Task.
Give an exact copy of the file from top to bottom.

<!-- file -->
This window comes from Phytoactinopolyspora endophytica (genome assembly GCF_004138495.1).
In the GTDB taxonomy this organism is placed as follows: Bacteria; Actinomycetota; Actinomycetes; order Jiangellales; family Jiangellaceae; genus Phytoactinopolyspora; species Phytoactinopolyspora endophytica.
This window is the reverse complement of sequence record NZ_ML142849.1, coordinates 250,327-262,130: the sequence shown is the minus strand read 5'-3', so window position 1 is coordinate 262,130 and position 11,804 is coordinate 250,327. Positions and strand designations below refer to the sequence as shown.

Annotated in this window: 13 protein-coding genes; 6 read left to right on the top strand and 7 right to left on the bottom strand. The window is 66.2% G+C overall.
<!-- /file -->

This window comes from Phytoactinopolyspora endophytica (genome assembly GCF_004138495.1).
In the GTDB taxonomy this organism is placed as follows: Bacteria; Actinomycetota; Actinomycetes; order Jiangellales; family Jiangellaceae; genus Phytoactinopolyspora; species Phytoactinopolyspora endophytica.
This window is the reverse complement of sequence record NZ_ML142849.1, coordinates 250,327-262,130: the sequence shown is the minus strand read 5'-3', so window position 1 is coordinate 262,130 and position 11,804 is coordinate 250,327. Positions and strand designations below refer to the sequence as shown.

Annotated in this window: 13 protein-coding genes; 6 read left to right on the top strand and 7 right to left on the bottom strand. The window is 66.2% G+C overall.